Disclaimer: I received a free copy of “Mom Seeks God” from Litfuse Publicity Group ( in return for my honest and unbiased review, which I have given. I am under no obligation to read, review, or give a positive review of this books. All thoughts are my own opinion.

Posted in Reviews

Tropical Traditions Coconut Oil Review

My Mum and I had the opportunity to review Tropical Traditions Coconut Oil, and this is my Mum’s review on her blog ( and I thought instead of writing the same thing, I’d re-post hers :) Enjoy!


I had the pleasure of reviewing coconut oil from Tropical Traditions. I had heard about them from the internet and thought their background was really neat. You can read their story here:

I have a natural and organic food group where we buy products from a wholesale distributor and I normally buy all my coconut oil from them. They sell a few different brands and I have always been happy with them, but then I happened upon Tropical Tradition. Seeing as how coconut oil is so good for you, and Tropical Traditions has such a unique oil, I really wanted to try it. The way they derive their coconut oil naturally and for ultimate nutrition sounded great, so I really wanted to try it out.

I am happy to report that I love it! We tried it a few different ways and found each way superb. The first method we used, we fried potatoes in the oil. The potatoes tasted fantastic. Crispy, light – with a really great flavor. Then we even tried it with pastry type products (apple fritters, etc). Expecting it to hold the coconut flavor, it really didn’t. We tasted the apples or the pastry flavor and it wasn’t heavy at all. As strange as it is to say, we even used it in our hair – believe it or not, coconut oil has many uses! And again – it is great.

We are all very, very pleased with this product and we do highly recommend it. The price at first might seem a bit steep, but when you consider all that is involved, where it comes from, how it is made, and the nutritional value, it is worth it.

These are the links to Tropical Traditions products:

• Tropical Traditions Home Page:
• Gold Label Product Page:
• What is Virgin Coconut Oil:
• How to Use Coconut Oil:

Disclaimer: Tropical Traditions provided me with a free sample of this product to review, and I was under no obligation to review it if I so chose. Nor was I under any obligation to write a positive review or sponsor a product giveaway in return for the free product.

Posted in Book reviews, Litfuse

Litfuse Review: “The Queen’s Handmaid” by Tracy L. Higley and giveaway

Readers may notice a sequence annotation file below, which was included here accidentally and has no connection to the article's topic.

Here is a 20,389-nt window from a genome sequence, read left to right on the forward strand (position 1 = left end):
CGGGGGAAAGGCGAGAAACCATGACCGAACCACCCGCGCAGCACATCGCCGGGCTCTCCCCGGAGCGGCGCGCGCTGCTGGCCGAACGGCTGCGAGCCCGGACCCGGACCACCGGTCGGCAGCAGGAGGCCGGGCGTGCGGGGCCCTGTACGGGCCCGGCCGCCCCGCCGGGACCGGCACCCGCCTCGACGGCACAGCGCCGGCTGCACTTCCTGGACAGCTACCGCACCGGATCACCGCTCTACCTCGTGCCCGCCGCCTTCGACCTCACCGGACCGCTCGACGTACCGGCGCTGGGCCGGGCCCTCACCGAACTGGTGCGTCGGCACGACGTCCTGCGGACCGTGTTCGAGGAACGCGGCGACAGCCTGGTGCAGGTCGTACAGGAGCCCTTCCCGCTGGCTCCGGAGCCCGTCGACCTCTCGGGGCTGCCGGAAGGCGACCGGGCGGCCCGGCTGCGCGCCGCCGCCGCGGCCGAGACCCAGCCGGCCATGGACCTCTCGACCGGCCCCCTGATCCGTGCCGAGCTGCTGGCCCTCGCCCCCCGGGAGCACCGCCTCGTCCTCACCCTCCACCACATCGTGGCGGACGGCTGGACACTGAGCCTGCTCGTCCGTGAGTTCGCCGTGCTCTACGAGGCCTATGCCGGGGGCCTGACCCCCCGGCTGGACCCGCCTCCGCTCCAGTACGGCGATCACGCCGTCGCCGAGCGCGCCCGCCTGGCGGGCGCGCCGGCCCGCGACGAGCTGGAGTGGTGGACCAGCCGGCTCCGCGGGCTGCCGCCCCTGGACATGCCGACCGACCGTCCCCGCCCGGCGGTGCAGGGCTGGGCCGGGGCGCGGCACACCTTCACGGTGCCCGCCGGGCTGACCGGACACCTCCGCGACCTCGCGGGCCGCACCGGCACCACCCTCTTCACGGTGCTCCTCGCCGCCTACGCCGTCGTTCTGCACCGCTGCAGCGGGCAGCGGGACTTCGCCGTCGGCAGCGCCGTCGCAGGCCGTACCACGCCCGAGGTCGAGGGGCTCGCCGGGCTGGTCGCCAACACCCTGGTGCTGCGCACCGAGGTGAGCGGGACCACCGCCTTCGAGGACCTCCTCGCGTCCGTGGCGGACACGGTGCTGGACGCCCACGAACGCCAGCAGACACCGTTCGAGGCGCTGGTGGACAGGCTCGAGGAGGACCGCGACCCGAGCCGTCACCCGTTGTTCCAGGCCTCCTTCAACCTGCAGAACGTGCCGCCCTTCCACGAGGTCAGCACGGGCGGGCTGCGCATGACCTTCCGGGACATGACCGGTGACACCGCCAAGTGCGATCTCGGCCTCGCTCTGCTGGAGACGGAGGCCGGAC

Title: The Queen’s Handmaid
Author: Tracy L. Higley
Number of Pages: 390
Source: Litfuse Group
My Rating: 4 out of 5 stars

Description of book:

From the servant halls of Cleopatra’s Egyptian palace to the courts of Herod the Great, Lydia will serve two queens to see prophecy fulfilled.
Alexandria, Egypt 39 BC

Orphaned at birth, Lydia was raised as a servant in Cleopatra’s palace, working hard to please while keeping everyone at arm’s length. She’s been rejected and left with a broken heart too many times in her short life.

But then her dying mentor entrusts her with secret writings of the prophet Daniel and charges her to deliver this vital information to those watching for the promised King of Israel. Lydia must leave the nearest thing she’s had to family and flee to Jerusalem. Once in the Holy City, she attaches herself to the newly appointed king, Herod the Great, as handmaid to Queen Mariamme.

Trapped among the scheming women of Herod’s political family—his sister, his wife, and their mothers—and forced to serve in the palace to protect her treasure, Lydia must deliver the scrolls before dark forces warring against the truth destroy all hope of the coming Messiah.

My Review:

I found this book to be carefully thought out, and historic while still being pleasantly fiction-y. Tracy Higley obviously has studied the history behind the story, and it shows through very well and creatively.
This book was one that I liked; I didn’t necessarily love it, but I also didn’t hate it – not at all. It was a good read, and I’m very glad I had the chance to read it!
The book did get on the long side at times and sometimes I felt like it dragged on, and that some of the middle was just a bit of “filler”, that it was just trying to get to another part. However, I do understand what that can be like in writing.
After I finished it, and read the “story behind the story” (kind of like a ‘note from the author’), and found out that the main character, Lydia, was added after the general story plot was conceived, as just the one to ‘witness’ the events, it sort of made sense to me, because I did notice that at some parts of the story; it seemed like she was not the main thought at times.